read Fred’s story
Fred is 49 years old and has a wife, Peris Pita, and the care of nine children: six are his own and three are his late brother’s. They all live in a refugee camp in Northern Uganda, even though they are South Sudanese. They have not been able to return home since the war due to Fred’s lack of finance and a motorcycle accident.
Fred came to the UK in 2014 to spend two years studying Theology and Developmental Studies at All Nations College, Ware in Hertfordshire.
Everyone who met Fred Taban during his week-long stay in Broad Chalke found him to be a charming man and a very eloquent speaker.
He was born in 1966 in Adjumanji refugee camp in Northern Uganda, where his family had fled during the first Sudanese civil war together with millions of other Sudanese. He recounts that on the day he was born his mother, together with the rest of his family, was just arriving at the camp in appalling rainy weather. His mother was collapsing under the strain and named her baby ‘Taban’, which means ‘suffering’ in their language.
Young Fred went on to spend three quarters of his life in a refugee camp.
He was selected for schooling because he was considered bright and was taught by an English missionary between 1970 and 1983, reaching the equivalent of ‘O’ Level standard.
In 1984, Fred returned to Liwolo in his native South Sudan, where he trained with the Equatoria Agriculture Program (ERAP) and worked as an Agriculture Extension Officer.
Between 1998 and 2000 Fred attended Bishop Alison Theological College. After the three years of training, he was ordained as a minister in 2001 and became a chaplain and the Bishop’s Diocese Development Coordinator. His current post is that of Academic Dean overseeing training in the College. He frequently preaches in the cathedral.
Fred is married to Peres Pita and they have six children, the oldest eighteen and the youngest four years old. He also cares for his late brother’s three orphans and pays for their schooling as well. Four of his children are currently being sponsored by CRESS, which has been a huge support to him, as all schools in Uganda and South Sudan charge fees.
A motorbike accident in 2010 changed his life and caused him to nearly lose a foot. An Italian doctor at the Missionary Hospital in Kampala refused to amputate his foot, despite severe damage to the ankle. The foot had also started to die because it was 35 days after the accident before he was operated on. Fred had been unable to contact anyone and only after getting in touch with his Bishop, Anthony Poggo, the operation took place with the support of three donors, one being CRESS.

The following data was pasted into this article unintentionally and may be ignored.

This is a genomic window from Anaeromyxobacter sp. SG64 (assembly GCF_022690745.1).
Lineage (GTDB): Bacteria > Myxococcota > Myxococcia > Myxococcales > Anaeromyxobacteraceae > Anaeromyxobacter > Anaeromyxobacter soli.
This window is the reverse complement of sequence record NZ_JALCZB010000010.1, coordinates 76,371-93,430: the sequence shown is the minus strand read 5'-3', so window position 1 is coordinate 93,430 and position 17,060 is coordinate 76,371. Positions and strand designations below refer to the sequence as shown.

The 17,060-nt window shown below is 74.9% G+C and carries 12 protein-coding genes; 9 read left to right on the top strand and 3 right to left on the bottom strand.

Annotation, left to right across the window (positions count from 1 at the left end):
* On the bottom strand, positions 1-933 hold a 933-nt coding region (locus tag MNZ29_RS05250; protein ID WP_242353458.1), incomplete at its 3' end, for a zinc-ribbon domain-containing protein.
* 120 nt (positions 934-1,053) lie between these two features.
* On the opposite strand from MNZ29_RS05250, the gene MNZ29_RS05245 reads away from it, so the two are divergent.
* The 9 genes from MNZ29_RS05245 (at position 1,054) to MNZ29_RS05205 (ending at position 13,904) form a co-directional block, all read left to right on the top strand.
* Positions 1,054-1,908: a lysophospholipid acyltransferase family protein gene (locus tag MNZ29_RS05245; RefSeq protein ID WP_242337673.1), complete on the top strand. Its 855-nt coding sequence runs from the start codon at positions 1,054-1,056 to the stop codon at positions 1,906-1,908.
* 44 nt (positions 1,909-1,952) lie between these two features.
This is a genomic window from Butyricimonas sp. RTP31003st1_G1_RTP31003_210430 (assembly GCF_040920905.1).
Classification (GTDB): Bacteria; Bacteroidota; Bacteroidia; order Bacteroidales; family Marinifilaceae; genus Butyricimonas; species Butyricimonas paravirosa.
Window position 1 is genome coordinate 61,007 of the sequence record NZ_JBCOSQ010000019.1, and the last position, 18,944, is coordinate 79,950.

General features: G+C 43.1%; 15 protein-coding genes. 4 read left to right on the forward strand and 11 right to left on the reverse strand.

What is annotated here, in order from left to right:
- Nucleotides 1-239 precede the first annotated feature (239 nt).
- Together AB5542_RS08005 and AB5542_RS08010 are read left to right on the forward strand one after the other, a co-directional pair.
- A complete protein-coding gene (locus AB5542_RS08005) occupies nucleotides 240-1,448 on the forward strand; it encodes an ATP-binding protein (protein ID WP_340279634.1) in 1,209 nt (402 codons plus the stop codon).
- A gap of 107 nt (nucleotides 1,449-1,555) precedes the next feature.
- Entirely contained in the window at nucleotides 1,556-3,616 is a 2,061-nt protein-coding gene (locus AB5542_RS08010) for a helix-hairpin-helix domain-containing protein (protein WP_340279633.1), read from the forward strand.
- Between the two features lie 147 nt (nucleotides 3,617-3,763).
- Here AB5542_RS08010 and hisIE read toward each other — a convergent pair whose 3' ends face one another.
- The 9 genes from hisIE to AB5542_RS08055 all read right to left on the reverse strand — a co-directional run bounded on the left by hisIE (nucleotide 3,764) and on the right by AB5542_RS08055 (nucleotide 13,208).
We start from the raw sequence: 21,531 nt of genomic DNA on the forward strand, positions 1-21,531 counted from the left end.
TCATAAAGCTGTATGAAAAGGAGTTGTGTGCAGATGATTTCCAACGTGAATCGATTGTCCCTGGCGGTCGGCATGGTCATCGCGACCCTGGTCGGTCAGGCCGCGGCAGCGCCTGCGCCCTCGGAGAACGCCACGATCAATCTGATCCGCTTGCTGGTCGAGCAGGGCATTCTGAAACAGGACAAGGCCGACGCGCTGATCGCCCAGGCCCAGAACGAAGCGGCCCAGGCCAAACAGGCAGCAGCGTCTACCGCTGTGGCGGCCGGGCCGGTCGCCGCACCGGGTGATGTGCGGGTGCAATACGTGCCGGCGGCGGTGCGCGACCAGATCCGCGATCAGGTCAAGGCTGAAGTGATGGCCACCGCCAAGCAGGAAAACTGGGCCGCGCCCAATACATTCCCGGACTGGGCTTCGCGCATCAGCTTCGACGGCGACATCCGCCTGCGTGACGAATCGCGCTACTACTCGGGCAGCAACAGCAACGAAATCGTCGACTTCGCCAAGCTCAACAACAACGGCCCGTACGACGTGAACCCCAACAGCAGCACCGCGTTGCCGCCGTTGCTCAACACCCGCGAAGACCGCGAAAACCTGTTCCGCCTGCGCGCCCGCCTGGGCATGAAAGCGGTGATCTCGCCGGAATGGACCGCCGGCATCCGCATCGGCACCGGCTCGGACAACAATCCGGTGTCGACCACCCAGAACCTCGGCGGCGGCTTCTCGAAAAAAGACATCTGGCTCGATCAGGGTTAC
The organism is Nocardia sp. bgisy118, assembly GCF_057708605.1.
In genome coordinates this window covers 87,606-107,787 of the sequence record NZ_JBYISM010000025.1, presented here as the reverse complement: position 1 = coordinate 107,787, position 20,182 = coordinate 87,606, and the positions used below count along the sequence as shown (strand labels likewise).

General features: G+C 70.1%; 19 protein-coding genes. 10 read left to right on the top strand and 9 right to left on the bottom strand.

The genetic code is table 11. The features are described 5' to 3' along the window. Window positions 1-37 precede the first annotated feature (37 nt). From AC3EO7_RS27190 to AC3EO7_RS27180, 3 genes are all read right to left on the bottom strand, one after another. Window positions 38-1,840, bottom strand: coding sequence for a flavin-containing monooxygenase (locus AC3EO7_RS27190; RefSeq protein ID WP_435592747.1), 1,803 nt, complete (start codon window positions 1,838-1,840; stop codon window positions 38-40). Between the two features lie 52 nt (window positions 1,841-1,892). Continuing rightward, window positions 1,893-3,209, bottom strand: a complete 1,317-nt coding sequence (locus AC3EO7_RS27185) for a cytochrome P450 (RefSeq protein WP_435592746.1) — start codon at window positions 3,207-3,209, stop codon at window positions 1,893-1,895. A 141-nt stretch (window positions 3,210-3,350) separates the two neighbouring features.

After spending one and a half years in hospital, one leg is now shorter than the other, meaning that he walks with a limp and is in constant pain. Fred is only grateful that his wife, who was on the back of the bike, escaped unhurt and he himself did not sustain any head injuries.
Fred is currently studying for a BA in Theology and Independent Studies at All Nations Christian College in Hertfordshire, supported by a full bursary. The course, which involves Bible and intercultural studies, is two years long, but Fred hopes to return home during the three months’ summer vacation if enough funds can be found to pay for his travel.
With his easy-going nature, Fred seems to have adapted well to life in England, which could not be more different from life at home. His main problem is sleep, as in South Sudan life is sun-centred: you rise with the sun-rise and go to bed when the sun sets.
Fred has a bursary to attend All Nations, but his weekly expenses, i.e. washing; personal items; printing; travel, etc. are not paid and CRESS has been funding him £20 per week to cover these. Sponsorship is hugely meaningful to Fred’s family, as there is no free schooling for the children. If you feel that you would like to offer you support in this way, please contact the Parish Office, who will advise you.
As he is here for two years, it is important for him to be able to go home and see his wife and family for his three month summer holiday. He will bring his wife and family to South Sudan for the three months so that he can work for CRESS in South Sudan.
This required raising quite a significant amount of money for Fred not to have too many worries about feeding his family and allow him to spend time with them, also ensuring that the family’s future crops are planted as Fred’s leg prevents him from doing the work.
So it’s thanks to the people of St Johns in Tisbury, St James in Devizes and the Chalke Valley that some £3000 was raised, which EXACTLY covered what he needs!